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Last Updated on May 5, 2015, by eNotes Editorial. Word Count: 608

Mr. Sweet Little was a diabetic, alcoholic, guitar-playing, tobacco-chewing, tall, thin, dark-brown man whose hair and straggly mustache were the color of Spanish moss. He lived alone on a neglected cotton farm down the road from the narrator and her family. Over a period of many years, Sweet Little and the children participated in a ritual that was an important element in the lives of all. When Mr. Sweet was feeling the worst, the bluest, the sickest-at-heart a man could be, he would take to his bed and the doctor would declare that old Mr. Sweet was dying. The narrator’s father would declare, “To hell with dying, man, these children want Mr. Sweet!” and the children would swarm around the bed and throw themselves on top of the dying man. Always the youngest child would kiss the wrinkled brown face and tickle the motionless body until it began to shake with laughter. These things were done to keep Mr. Sweet from dying. The children performed the ritual naturally for many years. No one told them what to do—they played it by ear. So it was that Sweet Little was repeatedly rescued from the brink of death by love, laughter, and the innocent belief of children. As the youngest child in the neighborhood, the narrator led these revivals for the last part of Mr. Sweet’s life.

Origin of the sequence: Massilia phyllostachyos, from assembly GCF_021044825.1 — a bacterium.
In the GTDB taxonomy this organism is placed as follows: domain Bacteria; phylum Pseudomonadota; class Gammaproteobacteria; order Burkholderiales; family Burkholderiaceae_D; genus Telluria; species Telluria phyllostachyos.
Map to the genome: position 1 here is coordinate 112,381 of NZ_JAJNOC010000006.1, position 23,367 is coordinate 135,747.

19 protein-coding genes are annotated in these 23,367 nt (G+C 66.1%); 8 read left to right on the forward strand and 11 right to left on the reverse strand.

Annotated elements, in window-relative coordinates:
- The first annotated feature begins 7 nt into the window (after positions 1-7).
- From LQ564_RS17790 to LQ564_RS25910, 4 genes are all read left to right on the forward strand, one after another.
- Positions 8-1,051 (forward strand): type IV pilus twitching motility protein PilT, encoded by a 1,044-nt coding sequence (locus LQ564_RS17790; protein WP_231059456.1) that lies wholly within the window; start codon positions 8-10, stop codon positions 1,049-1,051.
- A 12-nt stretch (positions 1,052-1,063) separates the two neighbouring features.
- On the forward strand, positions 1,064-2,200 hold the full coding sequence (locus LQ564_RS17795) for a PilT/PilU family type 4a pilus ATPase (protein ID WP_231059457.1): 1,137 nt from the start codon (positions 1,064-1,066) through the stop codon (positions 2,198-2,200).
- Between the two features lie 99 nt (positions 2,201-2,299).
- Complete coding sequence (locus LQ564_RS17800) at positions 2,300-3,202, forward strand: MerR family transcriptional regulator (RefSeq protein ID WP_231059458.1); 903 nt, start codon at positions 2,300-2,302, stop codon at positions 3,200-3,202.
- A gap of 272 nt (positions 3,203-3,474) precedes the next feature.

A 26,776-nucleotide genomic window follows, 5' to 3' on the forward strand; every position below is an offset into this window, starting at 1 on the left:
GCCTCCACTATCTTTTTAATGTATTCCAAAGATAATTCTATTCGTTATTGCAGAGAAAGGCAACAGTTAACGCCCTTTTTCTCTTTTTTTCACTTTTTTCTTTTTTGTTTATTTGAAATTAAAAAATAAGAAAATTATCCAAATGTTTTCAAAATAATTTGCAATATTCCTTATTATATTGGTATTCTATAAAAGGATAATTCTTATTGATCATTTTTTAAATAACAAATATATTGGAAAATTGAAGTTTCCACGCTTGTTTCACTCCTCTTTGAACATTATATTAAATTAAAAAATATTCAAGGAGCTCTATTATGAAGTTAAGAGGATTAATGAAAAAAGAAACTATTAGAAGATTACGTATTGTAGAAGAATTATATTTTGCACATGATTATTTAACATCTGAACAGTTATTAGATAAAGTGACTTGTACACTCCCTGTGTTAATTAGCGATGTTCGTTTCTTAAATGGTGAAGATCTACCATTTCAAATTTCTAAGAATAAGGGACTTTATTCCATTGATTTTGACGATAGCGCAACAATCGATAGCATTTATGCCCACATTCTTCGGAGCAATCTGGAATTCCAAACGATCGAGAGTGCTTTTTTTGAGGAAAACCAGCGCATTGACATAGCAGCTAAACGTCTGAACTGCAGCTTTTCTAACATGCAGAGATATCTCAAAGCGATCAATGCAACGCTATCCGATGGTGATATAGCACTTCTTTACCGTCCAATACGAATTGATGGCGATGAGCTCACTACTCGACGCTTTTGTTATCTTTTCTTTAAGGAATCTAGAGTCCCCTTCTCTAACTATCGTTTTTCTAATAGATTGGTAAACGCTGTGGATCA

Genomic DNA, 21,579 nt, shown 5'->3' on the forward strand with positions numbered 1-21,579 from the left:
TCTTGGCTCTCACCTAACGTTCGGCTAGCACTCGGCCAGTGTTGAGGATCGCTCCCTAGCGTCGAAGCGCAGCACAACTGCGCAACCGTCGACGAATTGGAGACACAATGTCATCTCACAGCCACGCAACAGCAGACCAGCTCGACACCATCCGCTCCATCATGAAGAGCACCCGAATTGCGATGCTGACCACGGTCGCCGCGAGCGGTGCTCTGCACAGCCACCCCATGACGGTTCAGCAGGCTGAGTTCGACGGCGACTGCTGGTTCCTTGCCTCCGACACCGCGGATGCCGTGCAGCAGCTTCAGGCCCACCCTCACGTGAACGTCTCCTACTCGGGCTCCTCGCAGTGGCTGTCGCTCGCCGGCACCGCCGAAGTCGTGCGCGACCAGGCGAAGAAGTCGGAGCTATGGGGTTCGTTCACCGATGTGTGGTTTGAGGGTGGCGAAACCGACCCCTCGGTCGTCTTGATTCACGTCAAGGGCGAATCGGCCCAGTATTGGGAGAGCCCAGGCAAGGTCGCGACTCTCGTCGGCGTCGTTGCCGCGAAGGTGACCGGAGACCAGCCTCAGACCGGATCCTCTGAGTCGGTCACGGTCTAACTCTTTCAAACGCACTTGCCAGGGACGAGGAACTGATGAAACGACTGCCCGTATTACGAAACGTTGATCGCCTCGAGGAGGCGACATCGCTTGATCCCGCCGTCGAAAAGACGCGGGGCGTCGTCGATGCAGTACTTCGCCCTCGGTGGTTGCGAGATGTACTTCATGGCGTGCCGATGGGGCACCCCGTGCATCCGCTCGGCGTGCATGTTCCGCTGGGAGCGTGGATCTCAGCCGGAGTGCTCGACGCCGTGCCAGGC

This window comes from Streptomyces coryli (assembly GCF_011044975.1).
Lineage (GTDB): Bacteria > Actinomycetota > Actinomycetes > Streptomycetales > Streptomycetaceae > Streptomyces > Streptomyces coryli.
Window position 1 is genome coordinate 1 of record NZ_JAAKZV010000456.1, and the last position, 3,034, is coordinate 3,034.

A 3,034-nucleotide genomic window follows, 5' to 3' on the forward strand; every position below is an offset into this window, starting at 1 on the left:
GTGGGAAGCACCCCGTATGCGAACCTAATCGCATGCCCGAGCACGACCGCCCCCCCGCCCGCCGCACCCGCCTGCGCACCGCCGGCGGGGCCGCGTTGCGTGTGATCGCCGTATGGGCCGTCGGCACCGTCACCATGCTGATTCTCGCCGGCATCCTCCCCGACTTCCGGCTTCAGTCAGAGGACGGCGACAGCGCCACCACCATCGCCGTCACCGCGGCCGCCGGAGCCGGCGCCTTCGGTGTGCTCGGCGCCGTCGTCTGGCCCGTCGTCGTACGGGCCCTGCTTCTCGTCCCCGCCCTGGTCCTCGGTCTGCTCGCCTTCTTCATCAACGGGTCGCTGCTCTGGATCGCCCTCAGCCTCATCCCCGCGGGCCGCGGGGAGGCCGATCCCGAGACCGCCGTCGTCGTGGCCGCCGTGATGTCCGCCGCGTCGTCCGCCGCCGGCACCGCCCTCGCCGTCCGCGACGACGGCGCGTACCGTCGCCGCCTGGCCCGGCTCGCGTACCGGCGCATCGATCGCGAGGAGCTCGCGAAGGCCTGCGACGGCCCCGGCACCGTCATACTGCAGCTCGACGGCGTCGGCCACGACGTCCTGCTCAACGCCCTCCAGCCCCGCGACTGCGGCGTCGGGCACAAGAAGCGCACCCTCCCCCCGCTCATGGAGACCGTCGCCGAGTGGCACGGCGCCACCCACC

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Sweet Little was kind and gentle, even shy with the children—an ideal playmate. Often so drunk that he was as weak as they, he was able to act sober when drunk, a talent that enabled him to carry on fairly coherent conversations. The narrator’s mother never held his drunkenness against him and always let Mr. Sweet and the children play together.

Once an ambitious person, Mr. Sweet had wanted to be a doctor or a lawyer or a sailor, but he found out that black men got along better if they were not. He had loved another woman before he had had to marry Miss Mary. He was not even sure that their son, Joe Lee, was his. The narrator had learned these things about Mr. Sweet’s past from the many sad and wonderful songs he made up while he played the guitar and entertained her family. She remembers how beautiful Mr. Sweet made her feel, how she listened...

(The entire section contains 608 words.)

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